Maguire gave an example from his own life in kindergarten when a teacher assigned him to give a speech about his family. Maguire struggled with the "br" sound, so used a thesaurus to look up the word "brother" and decided to substitute the word "sibling" instead.
Stuttering doesn’t necessarily explain everything. For example, when Biden told a tale about being arrested in South Africa — he wasn’t, so we rated that Pants on Fire — he was not stuttering.
Maguire said he can’t speak to Biden’s psyche. However, he said that when people who stutter then become fluent, it creates a feeling of freedom and a sense of "I will speak free. No one will shut me up."
Maguire pointed to a few examples of Biden stuttering during his first debate with Trump, including when he spoke about the Affordable Care Act and Medicaid.
"They can get that free in most states except governors who want to deny people who are poor Medicaid. Anyone who qualifies for Medicare would — excuse me, Medicaid would automatically be enrolled in the public option," Biden said.
Biden blinked his eyes when he said Medicare and then corrected himself. Motor movements such as eye blinks can accompany stuttering.
Biden told Axios in December that he feels the media is obsessed with noting his verbal missteps and said that he doesn’t consider himself to be stuttering while campaigning. "I don't think of myself as continuing to stutter," he said.
As Trump’s detractors say his regular fibbing makes him unpresidential, Biden’s opponents say the former vice president’s stammers and mistakes, clumsy moments and unexpected asides show he’s not up for the job.
Trump supporters have cast these sound bites as if they are indicative of Biden’s overall health, with social media memes and videos reiterating these messages by focusing on Biden’s age.
When we reached out to Neil Newhouse, a Republican pollster and partner of Public Opinion Strategies, before Trump fell ill. Newhouse said Biden’s verbal slip-ups make a difference if they are then connected to a greater concern voters have about Biden’s sharpness.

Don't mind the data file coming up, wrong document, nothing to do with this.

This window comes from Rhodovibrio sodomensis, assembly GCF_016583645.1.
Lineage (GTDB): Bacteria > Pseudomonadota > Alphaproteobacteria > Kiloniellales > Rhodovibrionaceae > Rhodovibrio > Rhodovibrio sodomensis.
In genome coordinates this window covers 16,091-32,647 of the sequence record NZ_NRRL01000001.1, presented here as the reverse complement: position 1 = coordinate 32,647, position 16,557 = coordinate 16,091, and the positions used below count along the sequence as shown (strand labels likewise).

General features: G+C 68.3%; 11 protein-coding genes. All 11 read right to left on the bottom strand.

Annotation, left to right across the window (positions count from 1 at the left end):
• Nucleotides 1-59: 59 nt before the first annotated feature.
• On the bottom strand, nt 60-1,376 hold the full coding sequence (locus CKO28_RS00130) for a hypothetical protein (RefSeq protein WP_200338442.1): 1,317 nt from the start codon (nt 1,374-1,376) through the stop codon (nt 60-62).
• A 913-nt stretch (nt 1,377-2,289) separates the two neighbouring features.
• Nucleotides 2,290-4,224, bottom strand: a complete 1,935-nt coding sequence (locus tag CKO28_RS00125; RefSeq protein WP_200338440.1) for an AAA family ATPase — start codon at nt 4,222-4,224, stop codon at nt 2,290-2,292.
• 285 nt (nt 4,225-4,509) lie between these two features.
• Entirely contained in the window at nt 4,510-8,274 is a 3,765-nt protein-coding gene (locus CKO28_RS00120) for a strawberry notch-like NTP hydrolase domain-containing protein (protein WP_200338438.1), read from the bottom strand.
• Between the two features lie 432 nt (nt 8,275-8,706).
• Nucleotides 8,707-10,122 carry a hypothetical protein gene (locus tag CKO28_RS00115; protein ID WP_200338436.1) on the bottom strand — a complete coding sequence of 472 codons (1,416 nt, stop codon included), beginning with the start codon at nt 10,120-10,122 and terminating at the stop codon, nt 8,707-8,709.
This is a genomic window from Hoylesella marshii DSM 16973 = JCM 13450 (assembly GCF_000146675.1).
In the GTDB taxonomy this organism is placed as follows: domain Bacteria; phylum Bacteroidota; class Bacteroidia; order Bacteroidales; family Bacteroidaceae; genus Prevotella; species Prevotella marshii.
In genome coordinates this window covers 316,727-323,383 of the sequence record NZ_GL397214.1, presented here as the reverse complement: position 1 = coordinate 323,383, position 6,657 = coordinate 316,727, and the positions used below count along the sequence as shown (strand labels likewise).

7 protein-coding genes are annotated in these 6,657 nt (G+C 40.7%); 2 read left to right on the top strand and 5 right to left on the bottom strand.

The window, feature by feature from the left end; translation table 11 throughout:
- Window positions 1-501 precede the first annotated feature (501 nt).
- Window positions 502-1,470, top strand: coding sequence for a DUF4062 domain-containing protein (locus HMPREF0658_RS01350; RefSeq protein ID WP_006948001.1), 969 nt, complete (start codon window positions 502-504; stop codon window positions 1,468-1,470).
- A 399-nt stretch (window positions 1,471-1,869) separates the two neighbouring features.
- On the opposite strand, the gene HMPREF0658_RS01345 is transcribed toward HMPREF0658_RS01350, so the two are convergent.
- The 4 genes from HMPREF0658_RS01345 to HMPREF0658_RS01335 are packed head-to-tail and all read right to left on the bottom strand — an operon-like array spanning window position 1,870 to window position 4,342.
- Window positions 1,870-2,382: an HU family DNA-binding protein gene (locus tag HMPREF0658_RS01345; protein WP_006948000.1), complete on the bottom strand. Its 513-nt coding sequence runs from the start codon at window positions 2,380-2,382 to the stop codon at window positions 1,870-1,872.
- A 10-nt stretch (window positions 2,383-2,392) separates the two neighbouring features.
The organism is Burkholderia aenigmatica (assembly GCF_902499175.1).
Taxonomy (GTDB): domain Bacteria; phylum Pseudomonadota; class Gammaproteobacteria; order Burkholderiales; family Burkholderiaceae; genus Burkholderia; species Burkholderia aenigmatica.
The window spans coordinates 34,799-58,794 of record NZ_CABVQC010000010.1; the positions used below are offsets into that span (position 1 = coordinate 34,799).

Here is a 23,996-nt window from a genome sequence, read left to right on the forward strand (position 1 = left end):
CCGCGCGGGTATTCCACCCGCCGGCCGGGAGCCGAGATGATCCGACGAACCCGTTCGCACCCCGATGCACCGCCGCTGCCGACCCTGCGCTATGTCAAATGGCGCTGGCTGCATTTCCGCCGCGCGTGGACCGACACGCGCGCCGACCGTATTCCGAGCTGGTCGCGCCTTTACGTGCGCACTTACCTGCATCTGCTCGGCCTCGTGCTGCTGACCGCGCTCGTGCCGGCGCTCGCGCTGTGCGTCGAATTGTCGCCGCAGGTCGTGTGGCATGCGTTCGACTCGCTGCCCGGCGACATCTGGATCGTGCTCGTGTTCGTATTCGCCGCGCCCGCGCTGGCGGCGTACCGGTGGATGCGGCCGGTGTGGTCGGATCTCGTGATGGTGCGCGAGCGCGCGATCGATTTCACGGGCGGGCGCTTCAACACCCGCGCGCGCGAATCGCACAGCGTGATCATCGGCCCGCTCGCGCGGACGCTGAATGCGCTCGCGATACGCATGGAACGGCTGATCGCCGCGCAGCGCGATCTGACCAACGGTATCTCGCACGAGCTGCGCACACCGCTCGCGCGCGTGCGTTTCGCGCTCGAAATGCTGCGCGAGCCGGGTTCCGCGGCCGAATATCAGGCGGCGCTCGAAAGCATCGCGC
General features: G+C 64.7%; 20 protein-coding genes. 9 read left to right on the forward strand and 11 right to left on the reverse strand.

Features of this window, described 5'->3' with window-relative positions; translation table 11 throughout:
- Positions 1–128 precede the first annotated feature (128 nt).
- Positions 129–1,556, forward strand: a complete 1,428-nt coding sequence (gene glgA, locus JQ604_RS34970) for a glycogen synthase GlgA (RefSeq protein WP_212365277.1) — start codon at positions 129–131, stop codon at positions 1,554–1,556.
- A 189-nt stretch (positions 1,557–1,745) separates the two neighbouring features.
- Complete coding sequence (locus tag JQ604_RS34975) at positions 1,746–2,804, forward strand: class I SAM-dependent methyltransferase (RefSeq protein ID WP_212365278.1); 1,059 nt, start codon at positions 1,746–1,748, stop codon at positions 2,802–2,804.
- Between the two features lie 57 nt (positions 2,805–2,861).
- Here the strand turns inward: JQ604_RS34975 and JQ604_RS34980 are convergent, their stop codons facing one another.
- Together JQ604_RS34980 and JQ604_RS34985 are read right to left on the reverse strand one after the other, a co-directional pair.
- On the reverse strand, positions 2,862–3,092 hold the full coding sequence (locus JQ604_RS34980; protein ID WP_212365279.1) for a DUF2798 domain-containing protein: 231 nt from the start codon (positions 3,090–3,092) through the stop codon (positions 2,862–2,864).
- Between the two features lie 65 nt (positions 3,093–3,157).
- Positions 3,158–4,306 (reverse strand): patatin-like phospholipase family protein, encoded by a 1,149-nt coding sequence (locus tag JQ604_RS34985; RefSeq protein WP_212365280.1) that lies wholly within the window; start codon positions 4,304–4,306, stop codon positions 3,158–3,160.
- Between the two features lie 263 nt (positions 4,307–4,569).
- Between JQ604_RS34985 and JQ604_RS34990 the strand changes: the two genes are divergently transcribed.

University of Virginia political scientist Larry Sabato said that line of attack seems to lack heft now that the American public is grappling with Trump’s real-life diagnosis. "Each candidate can play the ‘I’ll see you and raise you’ game but the attack line about Biden’s nonexistent dementia falls flat now," Sabato said. "It’s Trump who is ill, not Biden, and Biden’s gaffes tend to be harmless."
Rev.com, Joe Biden "You Ain’t Black" Interview Transcript on Radio Show with Charlamagne tha God, May 22, 2020
Washington Post, Biden walks back suggestion that black voters who aren’t already supporting him ‘ain’t black’ May 22, 2020
Politico, Biden: Latino community is diverse, ‘unlike the African American community’ Aug. 6, 2020
Joe Biden, Tweet, Aug. 6, 2020
President Donald Trump, Tweet, June 25, 2020
President Donald Trump, Tweet, March 2, 2020
New York Times, The Many Ways That Joe Biden Trips Over His Own Tongue, Oct. 30, 2019
Joe Biden’s book, Promise Me, Dad, 2017
Telemundo, Tweet, Sept. 23, 2020
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Washington Post, Allegations of racism have marked Trump’s presidency and become key issue as election nears, Sept. 23, 2020
USA Today, Joe Biden is a self-described 'gaffe machine.' So far, Democratic voters don't seem to mind. Sept. 6, 2019
Bloomberg, Biden Misdates 2018 Parkland Shooting in His Latest Blunder, Aug. 10, 2019
Snopes, Did Joe Biden Say the Mass Shootings in El Paso and Dayton Happened in ‘Houston’ and ‘Michigan’? Aug. 7, 2019
Washington Post, Transcript: The November Democratic debate, 2019
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Mediaite, Audio Reveals Hannity-Hyped Biden ‘Gaffe’ About 120 Million Covid Dead Was Corrected Immediately, June 26, 2020
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Email interview, Larry J. Sabato, founder and director of the University of Virginia Center for Politics, Oct. 5, 2020